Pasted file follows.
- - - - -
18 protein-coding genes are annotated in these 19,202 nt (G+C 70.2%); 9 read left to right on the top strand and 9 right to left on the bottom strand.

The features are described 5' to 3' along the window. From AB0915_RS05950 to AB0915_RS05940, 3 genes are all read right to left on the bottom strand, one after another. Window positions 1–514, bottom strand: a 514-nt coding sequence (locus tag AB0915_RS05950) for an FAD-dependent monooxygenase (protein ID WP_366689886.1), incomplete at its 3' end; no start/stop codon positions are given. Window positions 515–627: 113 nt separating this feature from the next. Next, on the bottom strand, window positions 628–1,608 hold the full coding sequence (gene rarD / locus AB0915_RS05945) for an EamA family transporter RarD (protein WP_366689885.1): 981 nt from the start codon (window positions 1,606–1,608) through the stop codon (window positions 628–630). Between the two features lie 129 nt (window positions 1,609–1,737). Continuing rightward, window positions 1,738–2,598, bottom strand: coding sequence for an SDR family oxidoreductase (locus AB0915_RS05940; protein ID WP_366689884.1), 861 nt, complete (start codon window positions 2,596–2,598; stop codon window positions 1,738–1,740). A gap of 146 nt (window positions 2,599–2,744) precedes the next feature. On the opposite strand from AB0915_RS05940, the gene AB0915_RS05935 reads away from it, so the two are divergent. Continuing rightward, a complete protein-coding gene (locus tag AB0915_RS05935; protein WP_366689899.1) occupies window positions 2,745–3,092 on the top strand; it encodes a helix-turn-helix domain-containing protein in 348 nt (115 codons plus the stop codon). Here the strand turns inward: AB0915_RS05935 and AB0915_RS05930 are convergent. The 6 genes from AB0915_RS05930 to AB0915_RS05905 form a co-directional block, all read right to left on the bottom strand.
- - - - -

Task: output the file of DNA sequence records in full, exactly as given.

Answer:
18 protein-coding genes are annotated in these 19,202 nt (G+C 70.2%); 9 read left to right on the top strand and 9 right to left on the bottom strand.

The features are described 5' to 3' along the window. From AB0915_RS05950 to AB0915_RS05940, 3 genes are all read right to left on the bottom strand, one after another. Window positions 1–514, bottom strand: a 514-nt coding sequence (locus tag AB0915_RS05950) for an FAD-dependent monooxygenase (protein ID WP_366689886.1), incomplete at its 3' end; no start/stop codon positions are given. Window positions 515–627: 113 nt separating this feature from the next. Next, on the bottom strand, window positions 628–1,608 hold the full coding sequence (gene rarD / locus AB0915_RS05945) for an EamA family transporter RarD (protein WP_366689885.1): 981 nt from the start codon (window positions 1,606–1,608) through the stop codon (window positions 628–630). Between the two features lie 129 nt (window positions 1,609–1,737). Continuing rightward, window positions 1,738–2,598, bottom strand: coding sequence for an SDR family oxidoreductase (locus AB0915_RS05940; protein ID WP_366689884.1), 861 nt, complete (start codon window positions 2,596–2,598; stop codon window positions 1,738–1,740). A gap of 146 nt (window positions 2,599–2,744) precedes the next feature. On the opposite strand from AB0915_RS05940, the gene AB0915_RS05935 reads away from it, so the two are divergent. Continuing rightward, a complete protein-coding gene (locus tag AB0915_RS05935; protein WP_366689899.1) occupies window positions 2,745–3,092 on the top strand; it encodes a helix-turn-helix domain-containing protein in 348 nt (115 codons plus the stop codon). Here the strand turns inward: AB0915_RS05935 and AB0915_RS05930 are convergent. The 6 genes from AB0915_RS05930 to AB0915_RS05905 form a co-directional block, all read right to left on the bottom strand.